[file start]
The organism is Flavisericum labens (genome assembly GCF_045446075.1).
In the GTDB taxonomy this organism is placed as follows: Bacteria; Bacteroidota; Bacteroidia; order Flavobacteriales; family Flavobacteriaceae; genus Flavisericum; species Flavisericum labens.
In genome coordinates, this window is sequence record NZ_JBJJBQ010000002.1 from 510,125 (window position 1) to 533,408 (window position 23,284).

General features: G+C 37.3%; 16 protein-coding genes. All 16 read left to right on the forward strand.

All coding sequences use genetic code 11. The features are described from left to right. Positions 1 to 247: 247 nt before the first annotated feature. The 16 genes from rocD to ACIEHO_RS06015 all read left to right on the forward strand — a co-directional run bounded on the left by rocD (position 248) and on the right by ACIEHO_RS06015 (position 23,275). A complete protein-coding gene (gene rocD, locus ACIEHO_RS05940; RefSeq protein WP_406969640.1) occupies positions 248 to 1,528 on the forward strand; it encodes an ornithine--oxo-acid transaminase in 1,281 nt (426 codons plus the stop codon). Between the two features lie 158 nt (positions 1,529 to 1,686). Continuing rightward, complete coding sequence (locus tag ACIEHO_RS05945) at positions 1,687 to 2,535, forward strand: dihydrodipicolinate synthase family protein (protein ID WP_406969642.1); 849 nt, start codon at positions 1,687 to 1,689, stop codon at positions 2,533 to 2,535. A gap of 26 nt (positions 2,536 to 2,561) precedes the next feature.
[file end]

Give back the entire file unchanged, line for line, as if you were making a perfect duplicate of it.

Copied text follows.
The organism is Flavisericum labens (genome assembly GCF_045446075.1).
In the GTDB taxonomy this organism is placed as follows: Bacteria; Bacteroidota; Bacteroidia; order Flavobacteriales; family Flavobacteriaceae; genus Flavisericum; species Flavisericum labens.
In genome coordinates, this window is sequence record NZ_JBJJBQ010000002.1 from 510,125 (window position 1) to 533,408 (window position 23,284).

General features: G+C 37.3%; 16 protein-coding genes. All 16 read left to right on the forward strand.

All coding sequences use genetic code 11. The features are described from left to right. Positions 1 to 247: 247 nt before the first annotated feature. The 16 genes from rocD to ACIEHO_RS06015 all read left to right on the forward strand — a co-directional run bounded on the left by rocD (position 248) and on the right by ACIEHO_RS06015 (position 23,275). A complete protein-coding gene (gene rocD, locus ACIEHO_RS05940; RefSeq protein WP_406969640.1) occupies positions 248 to 1,528 on the forward strand; it encodes an ornithine--oxo-acid transaminase in 1,281 nt (426 codons plus the stop codon). Between the two features lie 158 nt (positions 1,529 to 1,686). Continuing rightward, complete coding sequence (locus tag ACIEHO_RS05945) at positions 1,687 to 2,535, forward strand: dihydrodipicolinate synthase family protein (protein ID WP_406969642.1); 849 nt, start codon at positions 1,687 to 1,689, stop codon at positions 2,533 to 2,535. A gap of 26 nt (positions 2,536 to 2,561) precedes the next feature.